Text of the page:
Because he has given me permission to tell my story; because he has read that story and knows I try to speak the truth; because I believe that he is fair-minded and will cause my people to receive justice in the future; and because he is chief of a great people, I dedicate this story of my life to Theodore Roosevelt, President of the United States.
I first met Geronimo in the summer of 1904, when I acted for him as interpreter of English into Spanish, and vice versa, in selling a war bonnet. After that he always had a pleasant word for me when we met, but never entered into a general conversation with me until he learned that I had once been wounded by a Mexican. As soon as he was told of this, he came to see me and expressed freely his opinion of the average Mexican, and his aversion to all Mexicans in general.
I invited him to visit me again, which he did, and upon his invitation, I visited him at his tepee in the Fort Sill Military reservation.
In the summer of 1905 Dr. J. M. Greenwood, superintendent of schools at Kansas City, Missouri, visited me, and I took him to see the chief. Geronimo was quite formal and reserved until Dr. Greenwood said, "I am a friend of General Howard, whom I have heard speak of you." "Come," said Geronimo, and led the way to a shade, had seats brought for us, put on his war bonnet, and served watermelon a l'Apache (cut in big chunks), while he talked freely and cheerfully. When we left he gave us a pressing invitation to visit him again.
In a few days the old chief came to see me and asked about "my father." I said "you mean the old gentleman from Kansas City--he has returned to his home." "He is you father?" said Geronimo. "No," I said, "my father died twenty-five years ago, Dr. Greenwood is only my friend." After a moment's silence the old Indian spoke again, this time in a tone of voice intended to carry conviction, or at least to allow no further discussion. "Your natural father is dead, this man has been your friend and adviser from youth. By adoption he is your father. Tell him he is welcome to come to my home at any time." It was of no use to explain any more, for the old man had determined not to understand my relation to Dr. Greenwood except in accordance with Indian customs, and I let the matter drop.
In the latter part of that summer I asked the old chief to allow me to publish some of the things he had told me, but he objected, saying, however, that if I would pay him, and if the officers in charge did not object, he would tell me the whole story of his life. I immediately called at the fort (Fort Sill) and asked the officer in charge, Lieutenant Purington, for permission to write the life of Geronimo. I was promptly informed that the privilege would not be granted. Lieutenant Purington explained to me the many depredations committed by Geronimo and his warriors, and the enormous cost of subduing the Apaches, adding that the old Apache deserved to be hanged rather than spoiled by so much attention from civilians. A suggestion from me that our government had paid many soldiers and officers to go to Arizona and kill Geronimo and the Apaches, and that they did not seem to know how to do it, did not prove very gratifying to the pride of the regular army officer, and I decided to seek elsewhere for permission. Accordingly I wrote to President Roosevelt that here was an old Indian who had been held a prisoner of war for twenty years and had never been given a chance to tell his side of the story, and asked that Geronimo be granted permission to tell for publication, in his own way, the story of his life, and that he be guaranteed that the publication of his story would not affect unfavorably the Apache prisoners of war. By return mail I received word that the authority had been granted. In a few days I received word from Fort Sill that the President had ordered the officer in charge to grant permission as requested. An interview was requested that I might receive the instructions of the War Department. When I went to Fort Sill the officer in command handed me the following brief, which constituted my instructions:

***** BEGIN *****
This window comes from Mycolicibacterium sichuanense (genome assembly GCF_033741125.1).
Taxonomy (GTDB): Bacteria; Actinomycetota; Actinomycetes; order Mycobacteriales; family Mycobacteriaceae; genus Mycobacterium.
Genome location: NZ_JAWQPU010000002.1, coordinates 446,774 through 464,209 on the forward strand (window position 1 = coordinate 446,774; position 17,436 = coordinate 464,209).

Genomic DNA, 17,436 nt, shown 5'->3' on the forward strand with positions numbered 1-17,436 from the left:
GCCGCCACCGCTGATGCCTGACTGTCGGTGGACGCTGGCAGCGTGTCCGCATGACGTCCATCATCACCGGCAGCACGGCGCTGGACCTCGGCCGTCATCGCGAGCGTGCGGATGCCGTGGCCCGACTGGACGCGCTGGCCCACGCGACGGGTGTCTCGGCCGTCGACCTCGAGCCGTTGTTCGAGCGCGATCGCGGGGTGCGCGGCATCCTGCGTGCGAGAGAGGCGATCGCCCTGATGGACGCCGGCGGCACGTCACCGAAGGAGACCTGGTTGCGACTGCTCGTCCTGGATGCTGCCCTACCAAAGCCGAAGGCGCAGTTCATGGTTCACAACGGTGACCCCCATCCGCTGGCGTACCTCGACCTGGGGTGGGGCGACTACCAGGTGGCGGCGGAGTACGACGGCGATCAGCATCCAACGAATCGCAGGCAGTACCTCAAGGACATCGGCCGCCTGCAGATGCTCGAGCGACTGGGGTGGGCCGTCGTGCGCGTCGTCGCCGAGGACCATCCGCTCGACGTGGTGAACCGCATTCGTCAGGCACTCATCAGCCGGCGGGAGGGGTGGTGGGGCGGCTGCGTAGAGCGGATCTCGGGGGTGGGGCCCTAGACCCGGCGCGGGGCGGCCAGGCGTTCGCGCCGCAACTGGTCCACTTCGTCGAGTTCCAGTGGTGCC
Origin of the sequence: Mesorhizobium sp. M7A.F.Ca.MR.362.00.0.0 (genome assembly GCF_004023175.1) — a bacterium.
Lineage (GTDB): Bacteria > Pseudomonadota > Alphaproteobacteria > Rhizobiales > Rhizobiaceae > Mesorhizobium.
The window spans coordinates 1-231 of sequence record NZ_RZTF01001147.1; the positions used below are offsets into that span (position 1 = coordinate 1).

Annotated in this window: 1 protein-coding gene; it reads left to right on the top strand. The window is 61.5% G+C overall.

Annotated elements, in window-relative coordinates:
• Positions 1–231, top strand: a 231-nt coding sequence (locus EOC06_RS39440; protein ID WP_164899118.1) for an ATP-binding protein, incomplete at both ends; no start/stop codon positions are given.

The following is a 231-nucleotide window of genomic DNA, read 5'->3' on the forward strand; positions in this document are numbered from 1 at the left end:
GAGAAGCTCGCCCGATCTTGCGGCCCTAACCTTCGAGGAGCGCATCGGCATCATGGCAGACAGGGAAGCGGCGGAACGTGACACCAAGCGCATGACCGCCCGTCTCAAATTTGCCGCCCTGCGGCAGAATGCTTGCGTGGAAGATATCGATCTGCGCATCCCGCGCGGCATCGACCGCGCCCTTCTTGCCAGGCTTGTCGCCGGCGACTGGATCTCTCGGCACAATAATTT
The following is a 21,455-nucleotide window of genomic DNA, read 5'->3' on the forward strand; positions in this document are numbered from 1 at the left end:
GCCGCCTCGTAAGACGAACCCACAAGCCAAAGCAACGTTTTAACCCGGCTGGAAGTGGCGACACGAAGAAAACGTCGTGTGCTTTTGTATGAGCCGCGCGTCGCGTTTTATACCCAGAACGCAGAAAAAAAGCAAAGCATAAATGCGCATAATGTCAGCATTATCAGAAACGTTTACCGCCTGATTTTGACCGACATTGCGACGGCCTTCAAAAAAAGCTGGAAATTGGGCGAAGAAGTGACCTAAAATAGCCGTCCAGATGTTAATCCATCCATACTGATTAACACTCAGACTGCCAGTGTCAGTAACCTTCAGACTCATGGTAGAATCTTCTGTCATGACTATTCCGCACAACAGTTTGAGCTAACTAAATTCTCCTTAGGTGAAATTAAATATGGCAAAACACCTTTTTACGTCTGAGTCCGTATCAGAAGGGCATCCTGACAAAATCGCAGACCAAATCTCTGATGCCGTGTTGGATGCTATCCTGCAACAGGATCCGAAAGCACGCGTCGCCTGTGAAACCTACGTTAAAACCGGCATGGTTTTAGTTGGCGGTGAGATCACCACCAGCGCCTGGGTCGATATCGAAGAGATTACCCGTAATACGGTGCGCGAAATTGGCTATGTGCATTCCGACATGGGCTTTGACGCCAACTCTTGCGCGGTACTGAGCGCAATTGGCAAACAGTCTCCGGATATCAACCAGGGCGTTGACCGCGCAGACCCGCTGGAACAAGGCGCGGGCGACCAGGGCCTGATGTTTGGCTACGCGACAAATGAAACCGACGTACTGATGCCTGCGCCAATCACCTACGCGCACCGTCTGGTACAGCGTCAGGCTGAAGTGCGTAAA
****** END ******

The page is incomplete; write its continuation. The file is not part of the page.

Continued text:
Lawton, Oklahoma, Aug. 12th, 1905.
Geronimo, --Apache Chief--
S. M. Barrett, Supt. Schools.
Letter to the President stating that above-mentioned desires to tell his life story that it may be published, and requests permission to tell it in his own way, and also desires assurance that what he has to say will in no way work a hardship for the Apache tribe.
War Department, The Military Secretary's Office, Washington, August 25th, 1905.
Respectfully referred, by direction of the Acting Chief of Staff, through headquarters, Department of Texas, to the Officer In Charge of the Apache prisoners of war at Fort Sill, Oklahoma Territory, for remark and recommendation.
(Signed) E. F. Ladd, Military Secretary.
Headquarters Department of Texas, Military Secretary's Office, San Antonio, August 29th, 1905.